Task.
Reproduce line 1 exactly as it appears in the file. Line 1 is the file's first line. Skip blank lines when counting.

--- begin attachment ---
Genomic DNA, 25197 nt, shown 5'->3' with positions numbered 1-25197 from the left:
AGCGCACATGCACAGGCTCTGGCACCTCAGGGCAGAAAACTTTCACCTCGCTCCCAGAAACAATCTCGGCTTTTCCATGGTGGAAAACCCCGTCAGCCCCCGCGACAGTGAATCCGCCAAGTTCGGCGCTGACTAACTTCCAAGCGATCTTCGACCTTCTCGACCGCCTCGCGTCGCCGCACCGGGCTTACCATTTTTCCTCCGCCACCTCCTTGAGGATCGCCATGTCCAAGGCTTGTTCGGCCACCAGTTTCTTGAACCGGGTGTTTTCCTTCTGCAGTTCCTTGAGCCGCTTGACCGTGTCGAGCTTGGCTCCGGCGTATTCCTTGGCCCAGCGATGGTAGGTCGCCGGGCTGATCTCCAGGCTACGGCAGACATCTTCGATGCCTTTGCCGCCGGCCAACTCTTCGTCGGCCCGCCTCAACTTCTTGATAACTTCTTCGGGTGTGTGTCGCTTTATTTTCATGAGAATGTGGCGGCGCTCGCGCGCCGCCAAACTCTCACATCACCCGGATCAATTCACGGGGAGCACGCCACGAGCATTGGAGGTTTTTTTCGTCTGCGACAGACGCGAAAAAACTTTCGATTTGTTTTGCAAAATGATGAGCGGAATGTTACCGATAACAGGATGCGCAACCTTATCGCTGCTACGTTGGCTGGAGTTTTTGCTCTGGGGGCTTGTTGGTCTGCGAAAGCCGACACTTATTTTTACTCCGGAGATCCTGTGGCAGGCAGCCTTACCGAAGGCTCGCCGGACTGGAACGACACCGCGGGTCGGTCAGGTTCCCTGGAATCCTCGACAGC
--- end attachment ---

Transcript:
Genomic DNA, 25197 nt, shown 5'->3' with positions numbered 1-25197 from the left: